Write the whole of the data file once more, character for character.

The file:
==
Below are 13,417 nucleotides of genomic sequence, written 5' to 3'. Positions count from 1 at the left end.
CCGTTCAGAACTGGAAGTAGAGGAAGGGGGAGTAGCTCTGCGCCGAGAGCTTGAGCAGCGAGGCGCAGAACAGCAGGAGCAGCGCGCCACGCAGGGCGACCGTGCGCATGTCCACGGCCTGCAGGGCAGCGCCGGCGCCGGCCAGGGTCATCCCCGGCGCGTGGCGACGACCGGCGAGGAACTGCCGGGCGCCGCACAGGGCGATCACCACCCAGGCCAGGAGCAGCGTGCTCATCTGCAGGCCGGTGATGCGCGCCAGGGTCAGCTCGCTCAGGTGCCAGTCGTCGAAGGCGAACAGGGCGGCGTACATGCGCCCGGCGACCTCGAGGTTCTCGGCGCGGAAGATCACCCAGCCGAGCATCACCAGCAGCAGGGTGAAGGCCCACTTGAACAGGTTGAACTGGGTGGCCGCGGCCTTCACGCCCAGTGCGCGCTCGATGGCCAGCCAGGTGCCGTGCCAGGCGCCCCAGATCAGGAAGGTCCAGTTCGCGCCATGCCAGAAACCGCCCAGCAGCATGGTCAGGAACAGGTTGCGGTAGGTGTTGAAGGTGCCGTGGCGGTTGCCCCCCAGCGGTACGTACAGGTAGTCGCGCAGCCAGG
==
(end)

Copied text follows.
Below are 13,417 nucleotides of genomic sequence, written 5' to 3'. Positions count from 1 at the left end.
CCGTTCAGAACTGGAAGTAGAGGAAGGGGGAGTAGCTCTGCGCCGAGAGCTTGAGCAGCGAGGCGCAGAACAGCAGGAGCAGCGCGCCACGCAGGGCGACCGTGCGCATGTCCACGGCCTGCAGGGCAGCGCCGGCGCCGGCCAGGGTCATCCCCGGCGCGTGGCGACGACCGGCGAGGAACTGCCGGGCGCCGCACAGGGCGATCACCACCCAGGCCAGGAGCAGCGTGCTCATCTGCAGGCCGGTGATGCGCGCCAGGGTCAGCTCGCTCAGGTGCCAGTCGTCGAAGGCGAACAGGGCGGCGTACATGCGCCCGGCGACCTCGAGGTTCTCGGCGCGGAAGATCACCCAGCCGAGCATCACCAGCAGCAGGGTGAAGGCCCACTTGAACAGGTTGAACTGGGTGGCCGCGGCCTTCACGCCCAGTGCGCGCTCGATGGCCAGCCAGGTGCCGTGCCAGGCGCCCCAGATCAGGAAGGTCCAGTTCGCGCCATGCCAGAAACCGCCCAGCAGCATGGTCAGGAACAGGTTGCGGTAGGTGTTGAAGGTGCCGTGGCGGTTGCCCCCCAGCGGTACGTACAGGTAGTCGCGCAGCCAGG